I’m puzzled about your response to my factual description of the administrative waste and inefficiency in the financing side of U.S. health care. I don’t believe that corporate greed in this area must be tolerated. We need not tolerate predatory and parasitic for-profit insurance companies siphoning off more than $350 billion per year. This money provides no health care and is a drain that drives health care costs through the roof and prevents millions from getting needed health care. 59% of U.S. physicians support single-payer national health insurance for financing health care (Annals Internal Medicine, 2008). Poll after poll shows that at least 62% of the U.S. public supports single-payer national health insurance. The public is enthusiastic about publicly funded, privately delivered, expanded and improved Medicare for all — they understand that this reform will enhance real choice (choice of doctor and hospital, not choice of insurance company) and protect them from medical bankruptcy.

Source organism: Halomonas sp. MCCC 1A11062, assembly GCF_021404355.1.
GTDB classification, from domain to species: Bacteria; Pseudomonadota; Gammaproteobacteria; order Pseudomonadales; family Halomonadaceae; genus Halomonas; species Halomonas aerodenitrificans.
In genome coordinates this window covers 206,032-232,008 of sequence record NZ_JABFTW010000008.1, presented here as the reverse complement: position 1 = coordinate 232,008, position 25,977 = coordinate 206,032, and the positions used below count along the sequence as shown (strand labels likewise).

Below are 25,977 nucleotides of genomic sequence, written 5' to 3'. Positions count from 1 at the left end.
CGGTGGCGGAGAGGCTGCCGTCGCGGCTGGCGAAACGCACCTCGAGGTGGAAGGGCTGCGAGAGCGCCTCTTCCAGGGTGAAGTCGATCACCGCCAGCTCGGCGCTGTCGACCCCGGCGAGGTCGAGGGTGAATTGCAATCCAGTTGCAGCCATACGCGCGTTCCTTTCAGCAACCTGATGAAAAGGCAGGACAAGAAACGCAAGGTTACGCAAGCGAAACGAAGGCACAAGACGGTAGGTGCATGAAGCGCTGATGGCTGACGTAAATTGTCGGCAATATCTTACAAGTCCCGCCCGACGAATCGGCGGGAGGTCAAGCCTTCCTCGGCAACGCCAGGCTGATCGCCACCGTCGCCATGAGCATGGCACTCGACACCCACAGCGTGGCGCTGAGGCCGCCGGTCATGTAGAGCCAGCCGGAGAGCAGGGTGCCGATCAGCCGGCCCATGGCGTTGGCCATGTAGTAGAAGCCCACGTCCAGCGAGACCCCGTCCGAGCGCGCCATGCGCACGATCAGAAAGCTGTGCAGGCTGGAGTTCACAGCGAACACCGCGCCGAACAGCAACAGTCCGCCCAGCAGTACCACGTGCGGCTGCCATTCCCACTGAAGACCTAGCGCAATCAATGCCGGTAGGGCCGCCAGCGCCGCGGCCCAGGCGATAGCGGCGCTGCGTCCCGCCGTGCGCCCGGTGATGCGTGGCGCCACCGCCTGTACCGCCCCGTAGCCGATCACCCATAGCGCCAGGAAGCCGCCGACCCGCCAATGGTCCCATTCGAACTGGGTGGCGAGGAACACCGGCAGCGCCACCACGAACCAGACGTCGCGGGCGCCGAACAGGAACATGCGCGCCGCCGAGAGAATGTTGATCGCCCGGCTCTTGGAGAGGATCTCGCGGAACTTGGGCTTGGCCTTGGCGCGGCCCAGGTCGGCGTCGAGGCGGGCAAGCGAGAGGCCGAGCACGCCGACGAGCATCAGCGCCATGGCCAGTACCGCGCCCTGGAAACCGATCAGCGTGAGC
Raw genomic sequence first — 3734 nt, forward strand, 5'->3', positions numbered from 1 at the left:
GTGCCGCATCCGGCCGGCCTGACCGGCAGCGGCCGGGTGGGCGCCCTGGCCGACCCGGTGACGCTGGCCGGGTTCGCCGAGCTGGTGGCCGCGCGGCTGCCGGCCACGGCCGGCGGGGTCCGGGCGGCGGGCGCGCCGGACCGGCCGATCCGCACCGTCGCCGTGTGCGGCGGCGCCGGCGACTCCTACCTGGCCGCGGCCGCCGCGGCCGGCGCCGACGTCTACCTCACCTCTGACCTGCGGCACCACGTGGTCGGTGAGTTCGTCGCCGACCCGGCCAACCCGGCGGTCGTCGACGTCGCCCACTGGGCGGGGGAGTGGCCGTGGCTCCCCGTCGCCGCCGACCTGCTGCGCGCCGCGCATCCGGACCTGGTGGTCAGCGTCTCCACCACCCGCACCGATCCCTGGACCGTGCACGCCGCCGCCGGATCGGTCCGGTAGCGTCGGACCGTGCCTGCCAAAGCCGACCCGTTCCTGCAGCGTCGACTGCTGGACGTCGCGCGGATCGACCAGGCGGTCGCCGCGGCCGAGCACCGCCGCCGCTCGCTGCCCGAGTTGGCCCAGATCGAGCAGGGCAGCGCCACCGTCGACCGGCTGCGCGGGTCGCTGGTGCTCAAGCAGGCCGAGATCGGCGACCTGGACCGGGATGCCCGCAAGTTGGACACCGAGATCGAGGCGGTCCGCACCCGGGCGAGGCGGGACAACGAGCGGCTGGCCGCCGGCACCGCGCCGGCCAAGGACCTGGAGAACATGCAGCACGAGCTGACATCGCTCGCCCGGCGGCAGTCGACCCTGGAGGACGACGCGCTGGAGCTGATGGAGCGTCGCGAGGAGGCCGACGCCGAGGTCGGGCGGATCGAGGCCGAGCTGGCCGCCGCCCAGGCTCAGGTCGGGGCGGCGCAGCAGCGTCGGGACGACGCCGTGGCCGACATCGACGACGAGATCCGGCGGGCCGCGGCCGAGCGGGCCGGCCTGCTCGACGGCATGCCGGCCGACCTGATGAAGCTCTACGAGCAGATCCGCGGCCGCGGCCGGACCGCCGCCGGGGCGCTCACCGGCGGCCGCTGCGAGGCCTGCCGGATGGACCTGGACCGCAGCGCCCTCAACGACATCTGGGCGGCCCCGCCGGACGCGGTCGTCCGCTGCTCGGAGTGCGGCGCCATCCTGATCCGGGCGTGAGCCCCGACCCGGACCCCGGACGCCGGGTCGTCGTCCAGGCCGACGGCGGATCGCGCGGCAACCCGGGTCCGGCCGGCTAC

As you were leaving, you quoted the Declaration of Independence (“…Life, Liberty and the pursuit of Happiness”), making the point that Thomas Jefferson didn’t specify health care as one of the unalienable rights. Nor did Thomas Jefferson say anything about police and fire protection in the Declaration of Independence. Both police and fire departments are accepted as vital public services (which, of course, are public on both the financing and delivery sides). When your house is on fire, the fireman does not ask for your insurance information or ask if you’ve paid your service subscription. Certain services, including police protection, fire protection and health care insurance are clearly integral to “life, liberty and the pursuit of happiness” and are appropriately in the public domain. The market is appropriate for auto insurance and microwave ovens, but it has been a miserable failure in a vital, non-discretionary area such as health care insurance. About 18,000 American adults die unnecessarily every year due to lack of insurance (Institute of Medicine study in 2002; the number is currently about 22,000 per year). The corporate health insurance industry bears proximate responsibility for these deaths, hundreds of thousands over the years that the foxes have been in the henhouse. Incidentally, Thomas Jefferson apparently borrowed the phrase from the English writer John Locke, who said “no one ought to harm another in his life, health, liberty, or possessions.” Jefferson considered Locke to be one of “the three greatest men that have ever lived”. John Locke clearly recognized the central importance of health. In any case, it is clear that Jefferson was not being exclusive in his list of unalienable rights: “…certain unalienable Rights, that among these are Life, Liberty and the pursuit of Happiness.” (emphasis added).